“A pack of blonde, please,” asks a customer at a The Hague branch of a Dutch multinational supermarket. The cashier turns around, pulls out a key, and opens a metal cabinet with a white-painted door. She closes, collects and attends to the next payment. Tobacco and its products are no longer on view in these establishments since 2020, and the Government plans to prohibit their sale there by 2024. From 2030 they will not be able to be purchased at gas stations either. Since 2032, only in tobacconists. “Sorry, you can’t smoke out here,” a waiter says to a group just sitting on a terrace, some of whom are vaping. Restaurant owners can legally decide if they want their open spaces to be smoke-free, and the gang of friends leaves. This year, the Netherlands has become the first state in the European Union to adopt the six measures that help reduce the demand for tobacco recommended by the World Health Organization (WHO). Achieving this has been possible thanks to the collaboration between the Executive, health organizations and society.
The supermarket cabinet with the rest of the packs is also a kind of photo gallery designed to warn of the dangers of smoking, particularly to minors and young people. A quick glance returns photos of destroyed dentures, intubated patients, black lungs, emaciated skin, and children with respiratory problems due to being passive smokers. On the terrace, the group that intended to use their electronic cigarettes has been shouting in search of another place. In the famous coffeeshops, where the consumption of marijuana is tolerated by the authorities if the user does not have more than five grams, you cannot smoke traditional tobacco either. They are part of the hospitality sector and, since 2020, they must comply with the same standards as other bars, cafeterias or restaurants. You can use the drug without tobacco, mixed with substitutes such as lavender, rosemary, sage… and vaping. It is a situation that surprises many tourists.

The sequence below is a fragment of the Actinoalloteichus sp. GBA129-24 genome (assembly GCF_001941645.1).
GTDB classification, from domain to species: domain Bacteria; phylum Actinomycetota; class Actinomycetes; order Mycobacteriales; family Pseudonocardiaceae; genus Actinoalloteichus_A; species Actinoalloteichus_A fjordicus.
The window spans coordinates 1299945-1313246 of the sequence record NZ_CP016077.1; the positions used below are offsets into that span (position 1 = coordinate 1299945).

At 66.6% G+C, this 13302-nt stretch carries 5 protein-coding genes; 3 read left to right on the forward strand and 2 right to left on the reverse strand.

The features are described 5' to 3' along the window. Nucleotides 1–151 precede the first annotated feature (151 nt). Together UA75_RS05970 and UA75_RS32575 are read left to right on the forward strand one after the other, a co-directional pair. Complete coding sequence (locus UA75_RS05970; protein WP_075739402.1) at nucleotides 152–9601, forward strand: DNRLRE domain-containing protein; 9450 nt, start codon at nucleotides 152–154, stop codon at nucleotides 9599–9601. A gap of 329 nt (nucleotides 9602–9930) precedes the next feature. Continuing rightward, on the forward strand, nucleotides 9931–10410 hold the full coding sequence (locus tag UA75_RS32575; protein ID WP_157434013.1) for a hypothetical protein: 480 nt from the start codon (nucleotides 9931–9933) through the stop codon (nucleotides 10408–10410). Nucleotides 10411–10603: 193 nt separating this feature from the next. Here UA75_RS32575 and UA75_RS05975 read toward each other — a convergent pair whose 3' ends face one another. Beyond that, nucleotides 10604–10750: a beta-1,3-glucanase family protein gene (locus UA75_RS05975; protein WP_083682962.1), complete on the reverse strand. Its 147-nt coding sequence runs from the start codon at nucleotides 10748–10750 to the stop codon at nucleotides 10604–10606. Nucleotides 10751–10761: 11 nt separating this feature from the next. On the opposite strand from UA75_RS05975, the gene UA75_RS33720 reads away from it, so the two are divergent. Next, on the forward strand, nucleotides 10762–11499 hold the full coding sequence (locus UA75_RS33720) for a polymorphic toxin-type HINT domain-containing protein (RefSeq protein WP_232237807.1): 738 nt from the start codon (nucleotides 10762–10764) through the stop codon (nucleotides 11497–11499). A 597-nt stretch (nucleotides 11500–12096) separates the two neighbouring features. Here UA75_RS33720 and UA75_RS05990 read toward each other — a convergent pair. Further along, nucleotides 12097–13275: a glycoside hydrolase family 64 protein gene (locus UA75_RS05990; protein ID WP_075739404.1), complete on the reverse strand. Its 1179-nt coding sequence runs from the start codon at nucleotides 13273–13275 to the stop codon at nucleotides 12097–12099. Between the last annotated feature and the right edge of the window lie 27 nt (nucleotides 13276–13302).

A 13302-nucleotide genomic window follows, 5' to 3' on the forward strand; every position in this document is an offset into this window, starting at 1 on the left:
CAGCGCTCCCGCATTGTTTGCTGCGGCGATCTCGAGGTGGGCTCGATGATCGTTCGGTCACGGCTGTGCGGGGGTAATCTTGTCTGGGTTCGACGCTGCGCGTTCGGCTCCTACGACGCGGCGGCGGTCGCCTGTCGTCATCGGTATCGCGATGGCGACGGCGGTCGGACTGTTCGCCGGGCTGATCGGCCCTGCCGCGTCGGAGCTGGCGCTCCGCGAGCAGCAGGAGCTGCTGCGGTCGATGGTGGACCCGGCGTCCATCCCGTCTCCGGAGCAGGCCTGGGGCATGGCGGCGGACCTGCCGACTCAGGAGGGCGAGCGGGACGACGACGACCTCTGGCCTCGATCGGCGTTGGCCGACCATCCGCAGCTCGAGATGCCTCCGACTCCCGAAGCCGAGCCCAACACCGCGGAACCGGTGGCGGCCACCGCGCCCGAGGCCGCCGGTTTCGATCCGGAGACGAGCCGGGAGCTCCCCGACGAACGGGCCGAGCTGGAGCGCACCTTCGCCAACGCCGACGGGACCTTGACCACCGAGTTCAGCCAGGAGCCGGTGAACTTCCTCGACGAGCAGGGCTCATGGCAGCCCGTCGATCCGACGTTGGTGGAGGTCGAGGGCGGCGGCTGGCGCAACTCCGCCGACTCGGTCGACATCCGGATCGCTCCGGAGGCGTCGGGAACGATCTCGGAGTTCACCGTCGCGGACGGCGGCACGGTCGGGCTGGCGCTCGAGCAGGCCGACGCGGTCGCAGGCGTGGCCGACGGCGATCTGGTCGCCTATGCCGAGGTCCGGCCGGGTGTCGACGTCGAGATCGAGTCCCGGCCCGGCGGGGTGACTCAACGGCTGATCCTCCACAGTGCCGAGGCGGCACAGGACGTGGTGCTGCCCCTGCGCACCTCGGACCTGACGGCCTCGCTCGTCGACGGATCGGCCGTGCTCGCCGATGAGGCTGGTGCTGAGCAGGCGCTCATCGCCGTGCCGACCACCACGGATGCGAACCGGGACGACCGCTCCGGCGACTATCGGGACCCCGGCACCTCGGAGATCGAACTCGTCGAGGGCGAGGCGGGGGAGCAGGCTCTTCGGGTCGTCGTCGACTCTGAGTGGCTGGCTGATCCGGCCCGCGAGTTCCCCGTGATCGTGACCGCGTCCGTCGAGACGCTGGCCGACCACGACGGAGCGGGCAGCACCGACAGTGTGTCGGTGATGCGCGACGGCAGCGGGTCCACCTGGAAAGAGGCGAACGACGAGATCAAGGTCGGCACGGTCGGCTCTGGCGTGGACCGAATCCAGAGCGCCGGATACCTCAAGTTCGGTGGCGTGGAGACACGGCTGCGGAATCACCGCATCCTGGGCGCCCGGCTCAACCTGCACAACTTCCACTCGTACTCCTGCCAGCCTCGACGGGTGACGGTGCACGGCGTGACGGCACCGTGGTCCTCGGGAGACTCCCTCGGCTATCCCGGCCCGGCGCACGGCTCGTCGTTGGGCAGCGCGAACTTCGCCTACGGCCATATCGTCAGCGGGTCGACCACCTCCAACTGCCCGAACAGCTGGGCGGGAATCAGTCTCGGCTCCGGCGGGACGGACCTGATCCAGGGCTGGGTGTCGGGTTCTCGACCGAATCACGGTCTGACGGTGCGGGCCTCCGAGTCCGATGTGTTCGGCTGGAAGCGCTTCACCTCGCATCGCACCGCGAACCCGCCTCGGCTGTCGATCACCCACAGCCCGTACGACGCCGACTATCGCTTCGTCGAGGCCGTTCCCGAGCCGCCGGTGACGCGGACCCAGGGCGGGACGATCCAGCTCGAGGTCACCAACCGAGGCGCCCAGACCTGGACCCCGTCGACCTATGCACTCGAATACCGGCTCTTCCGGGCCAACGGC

According to a report published this July by the WHO itself, Turkey, Brazil and Mauritius have also managed to reduce the demand for tobacco, and the organization recalls that almost 40% of countries already have smoke-free indoor public places. Introduced by the WHO in 2008, the six measures are grouped under the term Mpower and are these: monitor tobacco use, warn of its dangers, protect from smoke, offer help to quit smoking, comply with advertising bans, promotion and sponsorship, and increase taxes on this product. Without them, the organization estimates that there would be 300 million more smokers in the world. The work in turn emphasizes electronic cigarettes, “mainly aimed at children and young adults, although few countries have rules to protect them.” In the Netherlands, photos and videos of these inhalers are prohibited in the digital stores that sell them. Nor can links be included that lead to other websites of the same type. Since 2023, moreover, it is no longer possible to bring new added flavors to the market for vaping. The current offer includes, among others, tastes of strawberry, mango, hazelnut or mojito ice cream. Manufacturing companies will be able to sell existing reserves until January 1, 2024. From then on, “only the tobacco flavor will be allowed to make it less attractive to a young audience,” explain sources from the Ministry of Health. Even less can be advertised with slogans that promote the alleged attractiveness of the smoker or tobacco itself.